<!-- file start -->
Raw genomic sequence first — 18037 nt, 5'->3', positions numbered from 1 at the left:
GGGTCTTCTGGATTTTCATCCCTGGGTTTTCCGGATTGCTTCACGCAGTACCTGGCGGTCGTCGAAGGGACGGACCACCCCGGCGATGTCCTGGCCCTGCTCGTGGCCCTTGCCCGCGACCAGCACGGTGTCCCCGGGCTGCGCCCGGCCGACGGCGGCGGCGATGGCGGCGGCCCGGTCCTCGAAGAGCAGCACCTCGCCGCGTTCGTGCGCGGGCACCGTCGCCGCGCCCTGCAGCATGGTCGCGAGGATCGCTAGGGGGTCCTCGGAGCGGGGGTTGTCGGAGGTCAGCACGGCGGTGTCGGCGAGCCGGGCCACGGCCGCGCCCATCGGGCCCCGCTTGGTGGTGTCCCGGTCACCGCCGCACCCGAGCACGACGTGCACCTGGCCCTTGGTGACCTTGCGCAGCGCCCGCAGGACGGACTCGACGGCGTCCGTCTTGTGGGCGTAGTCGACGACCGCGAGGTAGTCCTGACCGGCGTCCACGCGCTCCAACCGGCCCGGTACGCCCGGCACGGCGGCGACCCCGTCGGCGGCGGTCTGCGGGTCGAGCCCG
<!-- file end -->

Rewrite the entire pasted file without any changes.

Raw genomic sequence first — 18037 nt, 5'->3', positions numbered from 1 at the left:
GGGTCTTCTGGATTTTCATCCCTGGGTTTTCCGGATTGCTTCACGCAGTACCTGGCGGTCGTCGAAGGGACGGACCACCCCGGCGATGTCCTGGCCCTGCTCGTGGCCCTTGCCCGCGACCAGCACGGTGTCCCCGGGCTGCGCCCGGCCGACGGCGGCGGCGATGGCGGCGGCCCGGTCCTCGAAGAGCAGCACCTCGCCGCGTTCGTGCGCGGGCACCGTCGCCGCGCCCTGCAGCATGGTCGCGAGGATCGCTAGGGGGTCCTCGGAGCGGGGGTTGTCGGAGGTCAGCACGGCGGTGTCGGCGAGCCGGGCCACGGCCGCGCCCATCGGGCCCCGCTTGGTGGTGTCCCGGTCACCGCCGCACCCGAGCACGACGTGCACCTGGCCCTTGGTGACCTTGCGCAGCGCCCGCAGGACGGACTCGACGGCGTCCGTCTTGTGGGCGTAGTCGACGACCGCGAGGTAGTCCTGACCGGCGTCCACGCGCTCCAACCGGCCCGGTACGCCCGGCACGGCGGCGACCCCGTCGGCGGCGGTCTGCGGGTCGAGCCCG